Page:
What is Cauvery or Kaveri Water Dispute
The Cauvery River, also known as the Kaveri, is a significant interstate basin flowing through Karnataka, Tamil Nadu, and Pondicherry, ultimately draining into the Bay of Bengal. Covering a vast watershed of 81,155 sq km, the river’s catchment area spans Karnataka (34,273 sq km), Kerala (2,866 sq km), and Tamil Nadu/Pondicherry (44,016 sq km).
1. Reasons Behind the Cauvery Water Dispute
Recent Issues: Tamil Nadu recently approached the Supreme Court, demanding the release of 24,000 cusecs of water from Karnataka’s reservoirs. This request came after Karnataka refused agreed-upon water release quantities. Another point of contention is the Mekedatu Dam Project, which Tamil Nadu claims is unauthorized and a potential threat to its interests, thus violating the directives of the Cauvery Water Disputes Tribunal and the Supreme Court.
Karnataka’s Stand: In response, Karnataka proposes releasing 8,000 cusecs of water for 15 days, whereas Tamil Nadu insists on 10,000 cusecs for the same period. Karnataka justifies its stance by citing poor inflow due to reduced rainfall in the Cauvery catchment area, especially in Kodagu, which experienced a 44% rainfall deficit from June to August. Additionally, Karnataka rejects Tamil Nadu’s demand for a distress-sharing formula.
2. What is Implications of the Dispute
Tamil Nadu’s farmers are anxiously awaiting Karnataka’s response, given the low water storage in the Mettur reservoir (20 TMC, lasting ten days). This situation threatens agricultural crops and water requirements in the region.
3. Ineffective Tribunals and Water Distress
The existing tribunals established by the government to resolve such disputes have proven to be ineffective, exacerbating conflicts rather than resolving them. The Inter-State River Water Disputes Act of 1956 relies on these tribunals, but their judgments lack a solid legal basis. Furthermore, factors such as climate change, erratic rainfall, depleting groundwater, and water-intensive cropping patterns intensify water-related disputes.
4. How Cauvery Water Is Shared
A meticulously planned monthly schedule governs the water distribution between Karnataka and Tamil Nadu, the two riparian states of the Cauvery basin. In a typical water year, Karnataka is obligated to release 177.25 TMC (thousand million cubic feet) of water from June to May to Tamil Nadu. This annual quota includes 123.14 TMC allocated during the monsoon months from June to September.
To address the recurring disputes, the Supreme Court declared the Cauvery a national asset in 2018, upholding water-sharing arrangements outlined by the Cauvery Water Disputes Tribunal (CWDT). The Court also directed the notification of the ‘Cauvery Water Management Scheme,’ leading to the establishment of the ‘Cauvery Water Management Authority’ and the ‘Cauvery Water Regulation Committee’ by the central government in June 2018.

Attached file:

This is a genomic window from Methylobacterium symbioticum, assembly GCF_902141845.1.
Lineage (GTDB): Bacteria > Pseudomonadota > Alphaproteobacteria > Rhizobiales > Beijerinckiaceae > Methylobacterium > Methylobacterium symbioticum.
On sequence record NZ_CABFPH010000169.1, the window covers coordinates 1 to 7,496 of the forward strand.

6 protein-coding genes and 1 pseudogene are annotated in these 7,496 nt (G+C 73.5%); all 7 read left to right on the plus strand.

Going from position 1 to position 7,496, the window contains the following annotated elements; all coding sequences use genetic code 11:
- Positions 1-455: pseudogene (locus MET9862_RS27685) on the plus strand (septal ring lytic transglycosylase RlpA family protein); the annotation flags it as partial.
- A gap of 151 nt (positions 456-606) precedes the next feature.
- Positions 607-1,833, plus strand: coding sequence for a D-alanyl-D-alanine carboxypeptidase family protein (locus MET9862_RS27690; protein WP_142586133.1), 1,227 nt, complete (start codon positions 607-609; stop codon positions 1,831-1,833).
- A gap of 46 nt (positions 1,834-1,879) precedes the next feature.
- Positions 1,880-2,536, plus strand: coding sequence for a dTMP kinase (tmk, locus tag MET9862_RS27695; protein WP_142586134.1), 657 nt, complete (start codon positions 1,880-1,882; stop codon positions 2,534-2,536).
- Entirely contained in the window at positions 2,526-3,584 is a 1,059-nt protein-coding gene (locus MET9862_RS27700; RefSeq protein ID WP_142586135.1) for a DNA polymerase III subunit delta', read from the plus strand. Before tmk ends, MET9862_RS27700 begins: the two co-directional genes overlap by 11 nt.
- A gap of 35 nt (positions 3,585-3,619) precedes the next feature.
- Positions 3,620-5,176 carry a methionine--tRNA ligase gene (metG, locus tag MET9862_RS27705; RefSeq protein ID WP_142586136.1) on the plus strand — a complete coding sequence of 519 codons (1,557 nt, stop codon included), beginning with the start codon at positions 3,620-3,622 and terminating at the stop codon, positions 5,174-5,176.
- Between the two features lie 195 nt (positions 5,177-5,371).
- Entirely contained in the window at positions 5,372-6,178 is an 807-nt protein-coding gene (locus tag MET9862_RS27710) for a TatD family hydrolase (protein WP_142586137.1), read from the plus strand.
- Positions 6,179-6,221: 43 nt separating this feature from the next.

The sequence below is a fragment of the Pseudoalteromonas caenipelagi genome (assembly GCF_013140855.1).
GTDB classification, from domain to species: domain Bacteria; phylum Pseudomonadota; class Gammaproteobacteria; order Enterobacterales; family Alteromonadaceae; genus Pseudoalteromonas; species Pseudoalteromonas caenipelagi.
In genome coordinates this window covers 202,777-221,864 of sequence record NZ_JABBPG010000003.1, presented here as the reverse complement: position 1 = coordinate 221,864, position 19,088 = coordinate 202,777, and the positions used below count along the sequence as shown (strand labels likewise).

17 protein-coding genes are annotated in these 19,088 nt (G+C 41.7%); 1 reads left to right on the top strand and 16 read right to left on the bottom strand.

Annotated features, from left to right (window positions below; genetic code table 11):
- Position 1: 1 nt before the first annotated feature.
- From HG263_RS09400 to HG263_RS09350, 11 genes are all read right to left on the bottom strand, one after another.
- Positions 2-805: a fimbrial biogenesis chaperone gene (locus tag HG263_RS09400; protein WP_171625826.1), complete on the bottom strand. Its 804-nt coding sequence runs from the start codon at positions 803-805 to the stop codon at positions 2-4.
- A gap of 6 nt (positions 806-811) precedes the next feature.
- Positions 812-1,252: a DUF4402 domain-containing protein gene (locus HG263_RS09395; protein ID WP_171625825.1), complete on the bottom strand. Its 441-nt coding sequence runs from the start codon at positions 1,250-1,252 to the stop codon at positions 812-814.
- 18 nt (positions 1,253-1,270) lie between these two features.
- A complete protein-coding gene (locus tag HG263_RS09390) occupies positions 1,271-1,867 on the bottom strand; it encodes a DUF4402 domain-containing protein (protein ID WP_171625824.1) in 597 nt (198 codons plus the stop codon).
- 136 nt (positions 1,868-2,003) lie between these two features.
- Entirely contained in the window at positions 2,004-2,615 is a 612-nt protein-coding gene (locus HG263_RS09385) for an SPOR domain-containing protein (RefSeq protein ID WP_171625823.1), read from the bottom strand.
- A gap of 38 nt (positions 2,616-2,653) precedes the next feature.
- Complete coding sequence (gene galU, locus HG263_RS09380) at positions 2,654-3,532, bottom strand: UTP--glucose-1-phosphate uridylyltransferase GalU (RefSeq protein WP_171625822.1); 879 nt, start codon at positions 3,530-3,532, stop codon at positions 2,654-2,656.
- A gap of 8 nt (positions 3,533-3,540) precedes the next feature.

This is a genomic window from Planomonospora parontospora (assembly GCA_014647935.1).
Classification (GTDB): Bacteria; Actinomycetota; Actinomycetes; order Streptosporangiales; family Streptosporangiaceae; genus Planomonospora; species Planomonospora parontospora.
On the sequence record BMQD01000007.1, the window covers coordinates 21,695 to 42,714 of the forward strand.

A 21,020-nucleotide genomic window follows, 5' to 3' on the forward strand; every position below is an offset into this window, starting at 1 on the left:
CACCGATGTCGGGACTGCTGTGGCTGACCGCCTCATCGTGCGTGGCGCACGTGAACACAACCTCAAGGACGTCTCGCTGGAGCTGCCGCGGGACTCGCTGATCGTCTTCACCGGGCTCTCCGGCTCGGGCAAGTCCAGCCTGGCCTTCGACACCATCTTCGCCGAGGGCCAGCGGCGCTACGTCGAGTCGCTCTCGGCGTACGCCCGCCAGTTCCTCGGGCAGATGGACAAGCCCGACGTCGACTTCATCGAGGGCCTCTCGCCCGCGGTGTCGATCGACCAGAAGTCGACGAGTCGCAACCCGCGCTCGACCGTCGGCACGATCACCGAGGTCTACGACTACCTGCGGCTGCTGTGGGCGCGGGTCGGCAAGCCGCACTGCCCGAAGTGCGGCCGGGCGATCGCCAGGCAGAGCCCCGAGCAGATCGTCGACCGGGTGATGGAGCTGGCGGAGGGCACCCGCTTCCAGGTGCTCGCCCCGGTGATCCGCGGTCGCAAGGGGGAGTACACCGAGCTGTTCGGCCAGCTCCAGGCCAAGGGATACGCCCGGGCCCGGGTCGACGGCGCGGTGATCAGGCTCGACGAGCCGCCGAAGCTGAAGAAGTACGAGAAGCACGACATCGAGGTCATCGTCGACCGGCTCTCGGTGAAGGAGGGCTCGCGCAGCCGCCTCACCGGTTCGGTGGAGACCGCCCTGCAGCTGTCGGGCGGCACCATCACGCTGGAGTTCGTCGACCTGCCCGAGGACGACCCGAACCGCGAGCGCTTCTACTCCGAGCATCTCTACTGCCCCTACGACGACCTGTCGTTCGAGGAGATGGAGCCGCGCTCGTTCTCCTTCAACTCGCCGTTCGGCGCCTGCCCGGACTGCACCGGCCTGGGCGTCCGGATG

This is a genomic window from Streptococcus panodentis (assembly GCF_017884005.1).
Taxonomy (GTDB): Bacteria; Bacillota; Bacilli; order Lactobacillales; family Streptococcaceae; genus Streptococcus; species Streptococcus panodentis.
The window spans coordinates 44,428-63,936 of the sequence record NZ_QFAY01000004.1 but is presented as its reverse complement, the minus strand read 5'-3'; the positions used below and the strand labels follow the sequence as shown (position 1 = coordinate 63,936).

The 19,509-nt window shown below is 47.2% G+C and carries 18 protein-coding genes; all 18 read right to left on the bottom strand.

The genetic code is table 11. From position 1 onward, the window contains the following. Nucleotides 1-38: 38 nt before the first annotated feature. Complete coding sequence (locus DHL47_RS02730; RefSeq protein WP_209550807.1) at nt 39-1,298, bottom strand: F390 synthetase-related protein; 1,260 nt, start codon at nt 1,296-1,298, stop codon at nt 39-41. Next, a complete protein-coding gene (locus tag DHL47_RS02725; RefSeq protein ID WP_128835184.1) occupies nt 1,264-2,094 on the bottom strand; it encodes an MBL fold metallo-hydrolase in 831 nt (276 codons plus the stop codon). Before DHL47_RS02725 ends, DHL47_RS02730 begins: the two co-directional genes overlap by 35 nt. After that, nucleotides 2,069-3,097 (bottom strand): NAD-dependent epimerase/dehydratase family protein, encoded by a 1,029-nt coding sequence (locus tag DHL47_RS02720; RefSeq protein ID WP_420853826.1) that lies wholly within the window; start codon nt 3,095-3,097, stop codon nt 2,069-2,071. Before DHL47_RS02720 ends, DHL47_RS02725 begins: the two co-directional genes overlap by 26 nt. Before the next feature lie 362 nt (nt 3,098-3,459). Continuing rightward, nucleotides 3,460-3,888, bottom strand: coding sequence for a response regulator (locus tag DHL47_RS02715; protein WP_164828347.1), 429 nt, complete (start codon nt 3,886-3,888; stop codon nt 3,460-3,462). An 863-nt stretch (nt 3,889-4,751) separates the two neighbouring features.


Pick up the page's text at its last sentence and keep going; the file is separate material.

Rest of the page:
This careful balance, however, remains fragile, subject to the challenges posed by changing weather patterns and the ongoing demands of the riparian states.
5. What is Cuavery Water Dispute Tribunal
In June 1990, in accordance with Section 4 of the Inter-State Water Disputes Act, 1956, the Cauvery Water Disputes Tribunal (CWDT) was established. After 17 years of deliberation, in February 2007, the CWDT issued its long-awaited final award, outlining the precise allocation of water among the four states in the Cauvery basin during different periods of the year.
Considering the total water availability in the Cauvery basin, which amounts to 740 TMC (Thousand Million Cubic Feet) in a typical year, the Tribunal made the following allocations:
Tamil Nadu: 419 TMC (originally demanded 512 TMC)
Karnataka: 270 TMC (originally demanded 465 TMC)
Kerala: 30 TMC
Pondicherry: 7 TMC
Additionally, the final award earmarked 10 TMC for environmental preservation and 4 TMC for unavoidable outlets into the sea. To ensure the fair distribution of water, the Tribunal mandated the establishment of a monitoring authority responsible for regulating the release of water among the concerned states.
However, the final award did not provide a detailed formula for situations when water shortage occurred due to insufficient rainfall. In such cases, the awarded shares were to be proportionally reduced, although the specific guidelines for this reduction were not explicitly outlined in the final award.
This allocation, though a significant step in resolving the Cauvery water dispute, highlighted the challenges in managing water resources, especially in the face of unpredictable weather patterns. The allocation aimed to balance the needs of the states involved, acknowledging the complexities of the Cauvery basin’s ecosystem and the varying demands of agriculture, industry, and environmental conservation.